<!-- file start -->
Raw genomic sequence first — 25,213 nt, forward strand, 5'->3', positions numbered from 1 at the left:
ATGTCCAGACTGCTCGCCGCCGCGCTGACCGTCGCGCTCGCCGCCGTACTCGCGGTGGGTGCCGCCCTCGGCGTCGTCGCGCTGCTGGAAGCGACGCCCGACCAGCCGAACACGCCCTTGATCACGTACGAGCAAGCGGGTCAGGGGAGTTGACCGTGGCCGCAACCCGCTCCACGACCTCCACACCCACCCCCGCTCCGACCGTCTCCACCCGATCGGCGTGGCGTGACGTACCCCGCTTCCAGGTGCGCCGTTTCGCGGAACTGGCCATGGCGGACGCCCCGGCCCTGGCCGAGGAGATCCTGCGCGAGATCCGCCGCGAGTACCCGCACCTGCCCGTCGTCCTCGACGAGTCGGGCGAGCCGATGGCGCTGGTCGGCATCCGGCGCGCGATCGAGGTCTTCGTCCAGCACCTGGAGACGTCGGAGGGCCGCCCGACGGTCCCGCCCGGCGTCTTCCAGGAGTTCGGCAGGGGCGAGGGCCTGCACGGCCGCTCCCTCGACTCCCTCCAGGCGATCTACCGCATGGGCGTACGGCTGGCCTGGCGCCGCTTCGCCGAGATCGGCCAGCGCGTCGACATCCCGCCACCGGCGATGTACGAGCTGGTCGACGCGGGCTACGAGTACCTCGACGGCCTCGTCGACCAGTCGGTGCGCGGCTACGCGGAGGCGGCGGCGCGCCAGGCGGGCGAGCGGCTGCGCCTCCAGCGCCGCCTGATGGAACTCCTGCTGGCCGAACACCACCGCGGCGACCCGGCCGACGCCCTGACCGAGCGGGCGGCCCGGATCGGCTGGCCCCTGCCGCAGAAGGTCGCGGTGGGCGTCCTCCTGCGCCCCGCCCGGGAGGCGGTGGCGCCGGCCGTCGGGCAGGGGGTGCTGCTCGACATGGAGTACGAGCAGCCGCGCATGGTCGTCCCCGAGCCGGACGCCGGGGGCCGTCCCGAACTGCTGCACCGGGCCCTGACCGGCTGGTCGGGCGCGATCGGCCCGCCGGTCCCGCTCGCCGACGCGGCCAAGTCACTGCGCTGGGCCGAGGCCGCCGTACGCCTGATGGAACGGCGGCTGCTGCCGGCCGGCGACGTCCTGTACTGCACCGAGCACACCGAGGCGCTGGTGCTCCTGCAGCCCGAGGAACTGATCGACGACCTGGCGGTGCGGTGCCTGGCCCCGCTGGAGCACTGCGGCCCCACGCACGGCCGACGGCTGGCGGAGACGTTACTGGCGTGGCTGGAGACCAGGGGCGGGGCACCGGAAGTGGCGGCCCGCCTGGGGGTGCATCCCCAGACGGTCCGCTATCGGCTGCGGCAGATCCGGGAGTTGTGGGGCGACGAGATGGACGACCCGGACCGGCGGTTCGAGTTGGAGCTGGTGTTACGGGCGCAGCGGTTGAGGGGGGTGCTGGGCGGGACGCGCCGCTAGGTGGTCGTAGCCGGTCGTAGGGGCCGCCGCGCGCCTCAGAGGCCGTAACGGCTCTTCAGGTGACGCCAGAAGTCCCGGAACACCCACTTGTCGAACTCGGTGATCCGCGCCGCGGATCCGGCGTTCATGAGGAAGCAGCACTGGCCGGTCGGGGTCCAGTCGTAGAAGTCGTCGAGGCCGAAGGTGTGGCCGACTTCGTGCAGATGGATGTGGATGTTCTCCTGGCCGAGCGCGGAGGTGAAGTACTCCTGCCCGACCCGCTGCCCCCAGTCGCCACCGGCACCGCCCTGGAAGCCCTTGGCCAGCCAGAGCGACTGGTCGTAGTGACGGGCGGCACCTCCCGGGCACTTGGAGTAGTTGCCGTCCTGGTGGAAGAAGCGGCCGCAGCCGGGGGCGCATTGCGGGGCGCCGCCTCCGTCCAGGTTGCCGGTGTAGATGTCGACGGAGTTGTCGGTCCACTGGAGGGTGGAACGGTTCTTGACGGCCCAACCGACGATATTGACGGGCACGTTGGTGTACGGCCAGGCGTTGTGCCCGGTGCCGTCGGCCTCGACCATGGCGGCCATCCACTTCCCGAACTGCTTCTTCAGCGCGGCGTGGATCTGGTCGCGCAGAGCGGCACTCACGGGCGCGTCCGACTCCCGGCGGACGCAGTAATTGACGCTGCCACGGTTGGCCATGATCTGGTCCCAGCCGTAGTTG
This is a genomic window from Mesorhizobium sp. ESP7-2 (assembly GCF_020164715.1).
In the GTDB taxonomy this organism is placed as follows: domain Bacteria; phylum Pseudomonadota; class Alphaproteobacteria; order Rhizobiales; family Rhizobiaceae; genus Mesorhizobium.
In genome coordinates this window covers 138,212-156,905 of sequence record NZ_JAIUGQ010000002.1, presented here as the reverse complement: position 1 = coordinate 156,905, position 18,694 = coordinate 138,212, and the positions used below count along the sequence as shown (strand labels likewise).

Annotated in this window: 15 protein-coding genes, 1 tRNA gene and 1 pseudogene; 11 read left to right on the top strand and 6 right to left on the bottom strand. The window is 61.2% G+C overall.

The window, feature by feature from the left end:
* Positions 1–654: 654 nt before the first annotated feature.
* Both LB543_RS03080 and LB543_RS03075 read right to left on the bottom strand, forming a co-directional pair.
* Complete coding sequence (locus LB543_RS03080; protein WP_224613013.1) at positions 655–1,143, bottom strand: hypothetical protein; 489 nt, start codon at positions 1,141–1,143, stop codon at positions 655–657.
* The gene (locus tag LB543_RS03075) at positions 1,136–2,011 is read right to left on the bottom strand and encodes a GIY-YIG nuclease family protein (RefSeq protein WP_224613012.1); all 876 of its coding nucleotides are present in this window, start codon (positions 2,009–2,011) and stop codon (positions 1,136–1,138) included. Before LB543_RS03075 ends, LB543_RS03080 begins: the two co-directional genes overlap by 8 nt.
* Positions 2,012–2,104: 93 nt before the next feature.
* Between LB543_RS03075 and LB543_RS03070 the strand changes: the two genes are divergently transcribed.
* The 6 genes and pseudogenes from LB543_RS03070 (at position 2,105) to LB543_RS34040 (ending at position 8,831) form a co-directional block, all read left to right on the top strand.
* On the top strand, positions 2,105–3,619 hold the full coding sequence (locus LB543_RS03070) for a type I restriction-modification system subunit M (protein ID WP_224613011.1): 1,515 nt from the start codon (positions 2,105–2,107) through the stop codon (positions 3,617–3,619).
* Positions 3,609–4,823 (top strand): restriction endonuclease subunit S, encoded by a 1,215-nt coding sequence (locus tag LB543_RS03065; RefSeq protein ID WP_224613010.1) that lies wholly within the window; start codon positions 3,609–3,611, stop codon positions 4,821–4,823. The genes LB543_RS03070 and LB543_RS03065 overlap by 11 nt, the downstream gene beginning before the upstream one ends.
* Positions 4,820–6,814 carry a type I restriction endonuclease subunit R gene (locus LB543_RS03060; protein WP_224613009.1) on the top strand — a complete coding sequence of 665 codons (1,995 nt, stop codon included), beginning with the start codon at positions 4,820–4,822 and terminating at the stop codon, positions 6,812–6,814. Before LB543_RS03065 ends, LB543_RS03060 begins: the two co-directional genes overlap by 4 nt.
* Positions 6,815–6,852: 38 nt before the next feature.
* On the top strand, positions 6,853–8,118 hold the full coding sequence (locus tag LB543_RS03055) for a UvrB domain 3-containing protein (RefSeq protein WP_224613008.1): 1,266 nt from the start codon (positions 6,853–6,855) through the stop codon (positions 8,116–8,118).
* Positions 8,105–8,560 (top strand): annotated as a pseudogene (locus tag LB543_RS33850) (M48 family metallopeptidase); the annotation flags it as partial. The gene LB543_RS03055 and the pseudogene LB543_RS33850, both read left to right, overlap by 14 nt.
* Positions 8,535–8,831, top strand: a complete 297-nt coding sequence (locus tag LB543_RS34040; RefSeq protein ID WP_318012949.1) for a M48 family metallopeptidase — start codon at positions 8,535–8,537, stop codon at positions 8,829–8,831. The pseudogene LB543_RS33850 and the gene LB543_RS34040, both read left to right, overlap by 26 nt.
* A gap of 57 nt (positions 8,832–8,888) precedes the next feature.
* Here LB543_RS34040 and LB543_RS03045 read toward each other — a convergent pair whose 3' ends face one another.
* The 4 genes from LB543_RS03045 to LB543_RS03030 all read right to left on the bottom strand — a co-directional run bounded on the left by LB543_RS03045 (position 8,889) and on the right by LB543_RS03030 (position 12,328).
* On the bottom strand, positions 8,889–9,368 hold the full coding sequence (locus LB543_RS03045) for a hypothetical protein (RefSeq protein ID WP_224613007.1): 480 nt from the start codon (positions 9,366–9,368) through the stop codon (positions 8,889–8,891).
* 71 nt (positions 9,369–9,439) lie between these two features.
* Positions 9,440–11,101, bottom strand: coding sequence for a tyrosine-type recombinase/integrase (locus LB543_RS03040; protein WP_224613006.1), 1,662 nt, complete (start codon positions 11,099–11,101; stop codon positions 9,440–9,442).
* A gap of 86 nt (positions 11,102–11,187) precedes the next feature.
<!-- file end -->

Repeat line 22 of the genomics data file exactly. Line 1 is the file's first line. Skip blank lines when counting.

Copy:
* A gap of 57 nt (positions 8,832–8,888) precedes the next feature.